Cancer Immunotherapy Named ‘Breakthrough of the Year’

Treatments that unleash the body’s own disease-fighting cells against cancer – an approach known as immunotherapy – have been heralded as the “Breakthrough of the Year” by Science magazine.

The accolade reflects the remarkable success of techniques that allow immune system T cells to make a sustained assault on cancer cells. In early-stage clinical trials, these techniques have spurred long-lasting remissions in some patients with advanced cancers.

Gordon Freeman, PhD
Gordon Freeman, PhD

One such technique – which uses an antibody to release the brakes on a T cell attack on cancer cells – has a long pedigree at Dana-Farber. In the early 2000s, Dana-Farber scientists led by Gordon Freeman, PhD, were the first to describe how molecules on cancer cells and T cells interact to turn off a T cell attack. This discovery opened the way to drug agents that, by blocking that interaction, allow T cells to mount their assault.

The mechanism discovered by Freeman and his colleagues involves a protein called PD-L1, which sways from the surface of a few specialized normal cells, and a complementary protein on T cells called PD-1. When PD-L1 latches onto PD-1, the T cell leaves the normal cell alone.

Freeman’s team later found that cancer cells often cloak themselves in PD-L1 (and a related protein, PD-L2) as well – thereby avoiding an immune system attack.

Pharmaceutical companies quickly seized on the finding, developing antibodies that can block PD-1, PD-L1, or PD-L2. Although the clinical trials of these drugs are still in their early stages, the results are highly promising.

One trial for example, tested a PD-1 and a PD-L1 blocker in hundreds of patients with advanced cancers that were no longer being controlled by other therapies. In all, 18 percent of patients with non-small cell lung cancer had their tumors shrink partially or completely, as did 28 percent of patients with melanoma, and 27 percent of those with kidney cancer. The hallmark of many of these remissions was their persistence: two-thirds of the patients who benefited from the drugs were still in remission when investigators checked them a year after treatment. Several other drugs that work by a similar mechanism are currently being tested, with results looking equally promising.

22 thoughts on “Cancer Immunotherapy Named ‘Breakthrough of the Year’”

  1. My dad was diagnosed with Glioma Astrocytoma Type 3, he is 84 years old. We have gone through 112 standard radiation treatments, 2 cyberknifes, 3 full chemo cycles, 1 biopsy, and 1 resection. We’ve been battling this disease for since Oct. 2 2012, when he was diagnosed via biopsy. Clinically he is better, but we’ve had one bad MRI in Dec. 12 2013, and the doctor, decided to throw in the towel, we are not about to throw in the towel, as he is clinically better, I want to know if there any other options, as he is 84 and most clinical trials only accept patients till 70.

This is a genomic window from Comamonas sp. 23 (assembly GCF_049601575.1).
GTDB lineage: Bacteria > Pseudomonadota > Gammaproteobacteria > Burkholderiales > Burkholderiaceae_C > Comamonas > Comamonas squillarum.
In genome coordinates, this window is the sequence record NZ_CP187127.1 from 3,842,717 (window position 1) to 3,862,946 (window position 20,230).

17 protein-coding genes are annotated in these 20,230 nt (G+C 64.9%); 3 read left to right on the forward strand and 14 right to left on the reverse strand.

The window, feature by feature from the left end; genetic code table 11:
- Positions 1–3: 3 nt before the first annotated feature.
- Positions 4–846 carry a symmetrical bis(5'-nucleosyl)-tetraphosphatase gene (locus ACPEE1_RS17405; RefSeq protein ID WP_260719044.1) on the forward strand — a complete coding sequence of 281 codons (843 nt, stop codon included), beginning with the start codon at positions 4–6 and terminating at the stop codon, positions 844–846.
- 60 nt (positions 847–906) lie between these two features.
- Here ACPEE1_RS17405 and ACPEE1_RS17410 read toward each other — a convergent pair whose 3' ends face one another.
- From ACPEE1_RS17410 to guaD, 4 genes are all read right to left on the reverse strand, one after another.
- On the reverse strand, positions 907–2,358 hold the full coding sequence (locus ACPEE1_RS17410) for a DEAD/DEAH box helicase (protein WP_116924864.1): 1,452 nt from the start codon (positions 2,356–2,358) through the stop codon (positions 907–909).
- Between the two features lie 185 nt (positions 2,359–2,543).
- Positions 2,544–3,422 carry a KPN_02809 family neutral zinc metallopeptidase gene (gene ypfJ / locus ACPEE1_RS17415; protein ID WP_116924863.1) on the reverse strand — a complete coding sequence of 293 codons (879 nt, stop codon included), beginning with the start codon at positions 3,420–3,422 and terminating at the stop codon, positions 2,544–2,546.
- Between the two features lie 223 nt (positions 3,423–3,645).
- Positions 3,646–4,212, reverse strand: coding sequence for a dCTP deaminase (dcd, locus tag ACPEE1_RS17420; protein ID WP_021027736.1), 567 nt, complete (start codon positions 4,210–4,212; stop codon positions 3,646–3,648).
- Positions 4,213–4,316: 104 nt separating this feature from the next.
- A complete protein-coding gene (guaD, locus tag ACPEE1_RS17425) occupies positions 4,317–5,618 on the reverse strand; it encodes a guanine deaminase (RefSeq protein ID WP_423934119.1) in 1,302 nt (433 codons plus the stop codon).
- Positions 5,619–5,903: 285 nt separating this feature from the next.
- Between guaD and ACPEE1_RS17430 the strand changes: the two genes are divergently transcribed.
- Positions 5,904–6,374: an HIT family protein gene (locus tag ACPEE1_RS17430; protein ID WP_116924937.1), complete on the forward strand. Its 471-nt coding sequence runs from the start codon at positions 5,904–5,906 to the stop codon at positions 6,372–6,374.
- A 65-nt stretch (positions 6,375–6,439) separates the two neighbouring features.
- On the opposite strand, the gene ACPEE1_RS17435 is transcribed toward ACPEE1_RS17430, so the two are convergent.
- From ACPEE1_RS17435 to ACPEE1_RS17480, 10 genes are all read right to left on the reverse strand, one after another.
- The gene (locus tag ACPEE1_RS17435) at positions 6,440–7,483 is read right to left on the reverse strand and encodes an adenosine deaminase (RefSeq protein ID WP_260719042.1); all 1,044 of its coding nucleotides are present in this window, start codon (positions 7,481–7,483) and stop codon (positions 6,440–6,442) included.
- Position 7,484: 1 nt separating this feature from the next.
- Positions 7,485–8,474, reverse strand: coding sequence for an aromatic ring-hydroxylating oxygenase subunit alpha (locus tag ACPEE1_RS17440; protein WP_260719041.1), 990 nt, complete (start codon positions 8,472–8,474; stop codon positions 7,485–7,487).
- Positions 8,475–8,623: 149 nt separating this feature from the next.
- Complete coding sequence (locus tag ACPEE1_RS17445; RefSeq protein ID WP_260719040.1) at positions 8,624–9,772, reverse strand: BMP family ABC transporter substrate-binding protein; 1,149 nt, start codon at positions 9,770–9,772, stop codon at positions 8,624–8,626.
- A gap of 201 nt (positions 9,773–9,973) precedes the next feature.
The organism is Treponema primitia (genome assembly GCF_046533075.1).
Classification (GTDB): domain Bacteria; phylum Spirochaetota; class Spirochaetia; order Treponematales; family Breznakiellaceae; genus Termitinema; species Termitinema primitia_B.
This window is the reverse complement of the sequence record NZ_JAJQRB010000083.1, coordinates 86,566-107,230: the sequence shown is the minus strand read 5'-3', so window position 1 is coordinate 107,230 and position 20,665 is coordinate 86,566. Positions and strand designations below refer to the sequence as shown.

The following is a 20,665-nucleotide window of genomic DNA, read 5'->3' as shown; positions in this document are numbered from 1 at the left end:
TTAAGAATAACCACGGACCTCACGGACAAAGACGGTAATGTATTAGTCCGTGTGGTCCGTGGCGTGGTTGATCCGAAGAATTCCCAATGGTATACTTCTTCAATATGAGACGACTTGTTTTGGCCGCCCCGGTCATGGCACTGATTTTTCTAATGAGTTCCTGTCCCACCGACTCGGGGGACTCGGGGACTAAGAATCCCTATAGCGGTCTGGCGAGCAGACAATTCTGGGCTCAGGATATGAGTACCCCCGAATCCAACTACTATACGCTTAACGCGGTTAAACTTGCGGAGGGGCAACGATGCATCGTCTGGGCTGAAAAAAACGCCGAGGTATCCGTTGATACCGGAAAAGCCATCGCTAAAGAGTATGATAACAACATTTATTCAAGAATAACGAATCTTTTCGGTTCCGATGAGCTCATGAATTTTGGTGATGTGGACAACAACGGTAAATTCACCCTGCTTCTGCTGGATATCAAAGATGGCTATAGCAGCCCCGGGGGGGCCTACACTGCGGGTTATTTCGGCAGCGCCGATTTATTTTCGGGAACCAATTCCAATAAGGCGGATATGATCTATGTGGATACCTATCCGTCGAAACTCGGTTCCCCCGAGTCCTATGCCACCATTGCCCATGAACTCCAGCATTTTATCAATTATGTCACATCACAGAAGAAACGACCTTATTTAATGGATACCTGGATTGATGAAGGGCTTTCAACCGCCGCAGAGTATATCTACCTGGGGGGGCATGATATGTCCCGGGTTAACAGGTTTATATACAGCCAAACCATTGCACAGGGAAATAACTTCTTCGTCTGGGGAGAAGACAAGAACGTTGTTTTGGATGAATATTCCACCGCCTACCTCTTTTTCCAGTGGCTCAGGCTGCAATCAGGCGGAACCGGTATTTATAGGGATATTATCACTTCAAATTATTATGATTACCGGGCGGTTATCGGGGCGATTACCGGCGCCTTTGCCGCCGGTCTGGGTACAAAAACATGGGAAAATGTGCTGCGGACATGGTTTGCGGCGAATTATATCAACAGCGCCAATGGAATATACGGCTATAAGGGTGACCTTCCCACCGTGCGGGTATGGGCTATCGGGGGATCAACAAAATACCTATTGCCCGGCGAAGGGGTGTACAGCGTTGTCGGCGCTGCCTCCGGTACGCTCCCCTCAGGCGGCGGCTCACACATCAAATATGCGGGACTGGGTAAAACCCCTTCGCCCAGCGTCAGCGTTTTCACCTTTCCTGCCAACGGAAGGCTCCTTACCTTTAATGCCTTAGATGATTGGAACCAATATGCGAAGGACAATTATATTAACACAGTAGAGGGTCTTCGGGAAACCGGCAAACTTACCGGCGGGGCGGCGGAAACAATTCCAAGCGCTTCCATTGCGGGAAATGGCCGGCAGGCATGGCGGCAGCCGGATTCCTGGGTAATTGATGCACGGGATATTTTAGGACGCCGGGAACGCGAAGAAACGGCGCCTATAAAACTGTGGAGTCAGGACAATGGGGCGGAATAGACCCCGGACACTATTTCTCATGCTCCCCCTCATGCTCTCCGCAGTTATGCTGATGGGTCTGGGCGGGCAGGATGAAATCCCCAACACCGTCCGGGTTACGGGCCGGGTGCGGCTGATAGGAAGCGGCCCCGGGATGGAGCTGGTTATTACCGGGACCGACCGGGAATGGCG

2. I strongly believe that immunotherapy is the future of cancer treatment. It has clearly helped so many already while just being in the clinical trial stage. My mother had stage 4 colon cancer with metastases to the liver and lungs and was interested in doing an anti-PD1 trial at John’s Hopkins back in September, but she was too sick to make it there. The trial was also full. It would be great if more than a few people could be in a trial; many more people would be helped. Also, getting the word out about trials would be fantastic for the treatment because so many more patients could be helped. It’s fascinating that we can manipulate our own bodies to fight cancer, and I hope to be seeing much more it in the future.

  3. Hello, does this only work on cancer masses? Is it administered during or after chemo? My father just had stage 3 colon cancer removed, with cancer found in one lymph node. He is about to begin chemo, and this is the first I have heard of this ‘treatment.’ He is 78, and I’m wondering if his case would qualify for a trial? Also, it looked very expensive–is this cost for the research institute or the patent’s insurance?
    Thank you

    • Dear Nora —
      I am so sorry to hear about your father’s health trouble. Immunotherapy is not necessarily a specific treatment, but more of an approach to developing treatments based on the concept of using the body’s own defense mechanism, the immune system, to fight cancer. It is the basis of drug development in a number of different cancers. Your father should certainly ask his oncologist about an immunotherapy treatments that are being researched for colon cancer. For more information about clinical trials, how to participate and qualify etc., visit this website. This booklet also covers more information about whether a clinical trial is the right choice, and it includes information on insurance coverage. I hope this is helpful. All the best to you and your father.

  4. Hi Amy

    I am on a very similar path to your sister, I am an identical twin, and I have been diagnosed with stage 3 metastatic melanoma, I would be really interested to hear if you ever were involved in any trails or studies related to twins and melanoma.

    Thanks Mark

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